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Romain Rolland: Oh, fair diplomats, you rid us of irksome peace


Anti-war essays, poems, short stories and literary excerpts

Nobel prize in literature recipients on peace and war

French writers on war and peace

Romain Rolland: Selections on war


Romain Rolland
From Liluli
Translator unknown

THE FAT MEN among themselves.
Lord! Do you hear what these beggars are saying? No more frontiers, it’s scandalous…Look at them passing round the loving-cup, drinking out of the same jug and lapping out of the same dish…Ugh, ugh! The ideal of these swine would be to impose on every man of them one trough, one hovel, one dung-hill. These sharers are dangerous. I want each man to have his own; give me mine – and the others can have what’s left. Good God! Good God! Better and better! And see, they’re dancing now, hugging one another…It’s scandalous!…If they were all united it would be a calamity…The pee-pul wouldn’t want to work any more. Zounds, god’s blood, then we should have to sweat and work! No more rich, no more poor, no more states, no more nations. It would be, it would be sheer topsy-turvydom!…If we let them do as they liked, why, there would be no more war; why, there’d be no more God. It’s enough to make one tear one’s hair…no more anything, no more property! Every one would only think of being happy. It’s scandalous!…What an insolent pretension! To want to eliminate evil from this earth! Then what would be left for honest folk to rest their heads on? Not a stone…God created evil, pestilence, patriotism, wealth and war. He knew very well why! The earth needs manuring. Evil, that is the manure. There must be enrichment. There most be common people. There must be beggars. And there must be poverty for plow and hatred for goad,so that they may drive their furrow…Gee, haw! get along! These oxen must be made to go.

But you, gentlemen of the Diplomatic Corps, you prickers of oxen, what the devil are you doing with the goad? We had charged you with the task of watching over our safety, of maintaining the order and injustice consecrated by the past, the abuses, the traditions and the disunion of nations…And that’s the way you conduct the pee-pul for us! Oho, gentlemen, that isn’t good…straight into one another’s arms! Is it for this noble result…ha, ha!…that you’ve been paid, gilded and braided before, behind, from top to toe, covered with honor and stars! Now, then, gentlemen of the Diplomatic Corps!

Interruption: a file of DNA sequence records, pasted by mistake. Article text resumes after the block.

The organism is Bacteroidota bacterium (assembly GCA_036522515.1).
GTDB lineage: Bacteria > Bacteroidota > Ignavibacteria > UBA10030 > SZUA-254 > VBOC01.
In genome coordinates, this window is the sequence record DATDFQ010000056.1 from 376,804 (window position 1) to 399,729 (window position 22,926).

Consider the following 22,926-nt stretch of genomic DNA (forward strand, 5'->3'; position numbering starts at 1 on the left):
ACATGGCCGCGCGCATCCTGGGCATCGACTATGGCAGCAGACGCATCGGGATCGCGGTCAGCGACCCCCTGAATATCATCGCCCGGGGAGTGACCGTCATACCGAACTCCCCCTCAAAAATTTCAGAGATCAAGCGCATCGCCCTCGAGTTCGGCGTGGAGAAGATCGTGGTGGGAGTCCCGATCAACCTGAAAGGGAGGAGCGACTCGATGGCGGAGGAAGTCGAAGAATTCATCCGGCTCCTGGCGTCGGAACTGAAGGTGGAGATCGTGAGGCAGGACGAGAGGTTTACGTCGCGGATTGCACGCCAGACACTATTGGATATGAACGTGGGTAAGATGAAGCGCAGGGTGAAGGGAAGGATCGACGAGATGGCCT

It’s a game. Leave us to act with our partners, the gentlemen of the Service on the other side.

Are you in agreement, then?

According to the rules, one must be: we have our game. Diplomacy is a game of chess. The roles demand that, to win, one must lose pawns. The pawns are there [pointing to the peoples]; we have only to put them on the chess-board.

O fair Diplomacy, thou angel sent from heaven to temper the wearisomeness of life, to rid us of irksome peace, of happiness and love, which are things all too vulgar; thou dost undo the work of nature (for nature is good for beasts); thou makest enemies of those who are united; and those who cannot bear with one another thou knittest together. None so well as thou knows the art of finding in a hayloft the solitary needle. If it be not there, thou puttest it there: thus Joseph slipping a cup into Benjamin’s wallet. We owe it to thy conjuring tricks in the manner of Robert Houdin that, on rising each morning we never know what thou wilt have done with us by evening. Through thee we are acquainted with war and its delights – ravished wife, ravaged fields, my skin punctured (ow! ow!), but then I puncture other people’s – the exquisite joys of envy (how sweet it is to get the jaundice through coveting one’s neighbor’s goods! We shall take him and destroy him; taking is very good; destroying is better; destroying is a feast for the gods.)…With thy wondrous fingers thou knowest how to tangle the thread as thou windest it, to make knots in the skein. Clever must be he who shall undo them! No one has the right to nose out the secrets of the green table. Thou playest with us, our money, our goods, our skins, our souls and our children, and none may penetrate thy game…It’s stunning!…And when, afterwards, I am beaten, pounded, fleeced and thoroughly contented, thou presentest me with a lovely treaty, covered with signed initials, and the bill, to be paid cash down. And we pay, and we say: “Thank you, thank you! Till next time.” When one’s the oyster, one must be swallowed, mustn’t one? And I am, and I shall be. It makes me gape with pleasure and pride…O lovely Diplomacy, what would life be without thee. A wine without dregs. A pleasure without envy. A summer day without rain…A most insipid contentment.

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